ICO warns of more breaches

ICO warns of more breaches

Richard Thomas tells MPs why he needs more power and more money

More cases of public information lost by central government departments have come to light since the HMRC fiasco, Information Commissioner Richard Thomas told the Commons Justice committee yesterday.

A number of public and private bodies have contacted the Information Commissioner's Office (ICO) to report breaches, he said.

"Quite a number of organisations, both public and private sector, have come to us saying they think they have found a problem."

Thomas also described the HMRC breach as "the worst the ICO has encountered" and said it called into question the security of the entire system of data sharing in government if information was not being encrypted.

If further breaches are to be prevented, the ICO needs more powers to make spot checks, as well as to prosecute negligent breaches of the Data Protection Act as a criminal offence, said Thomas.

The regulator also needs more money. The ICO total budget is £10m - compared with £890m for the Health and Safety executive and £143m for the Food Standards agency. And even this money comes from fees, rather than the government-allocated budget other watchdogs receive.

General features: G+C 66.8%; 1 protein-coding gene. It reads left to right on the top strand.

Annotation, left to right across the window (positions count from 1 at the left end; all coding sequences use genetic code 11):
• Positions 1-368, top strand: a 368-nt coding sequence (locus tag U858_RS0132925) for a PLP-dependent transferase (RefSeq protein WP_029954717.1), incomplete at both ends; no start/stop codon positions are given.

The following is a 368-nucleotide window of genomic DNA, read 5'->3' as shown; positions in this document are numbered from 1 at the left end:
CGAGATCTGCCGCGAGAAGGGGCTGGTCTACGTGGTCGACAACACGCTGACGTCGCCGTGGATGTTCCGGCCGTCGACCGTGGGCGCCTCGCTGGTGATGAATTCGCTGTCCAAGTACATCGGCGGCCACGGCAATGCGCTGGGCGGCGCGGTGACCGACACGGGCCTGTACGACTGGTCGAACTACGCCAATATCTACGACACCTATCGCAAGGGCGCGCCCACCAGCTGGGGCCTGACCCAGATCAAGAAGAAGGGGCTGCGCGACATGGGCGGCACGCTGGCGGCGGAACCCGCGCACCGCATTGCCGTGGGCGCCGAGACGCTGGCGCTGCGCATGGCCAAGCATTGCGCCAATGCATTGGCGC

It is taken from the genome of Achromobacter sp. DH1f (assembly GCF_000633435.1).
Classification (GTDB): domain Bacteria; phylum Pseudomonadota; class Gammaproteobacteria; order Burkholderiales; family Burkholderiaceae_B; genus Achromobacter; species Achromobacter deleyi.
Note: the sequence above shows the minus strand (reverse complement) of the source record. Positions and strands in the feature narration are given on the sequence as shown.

At the moment all data controllers – any agency that holds information on the public – must pay the ICO £35.

"This is the case whether they are the Home Office or the shop around the corner," said Thomas.

An fee increase on a sliding scale – depending on the size of the organisation – will provide more revenues, but the office still wants some government backing.

Thomas pointed out that he has to administer Freedom of Information laws - which have caused a permanent backlog of appeals to his office – as well as the data protection regime.

The commissioner also warned that the governments national biometric identity cards programme needs to be reviewed carefully – particularly the plan to keep records every time a card is used.

"Keeping this massive database with records of every time the card is swiped through a terminal is distinctly unattractive and would increase the risks," he said.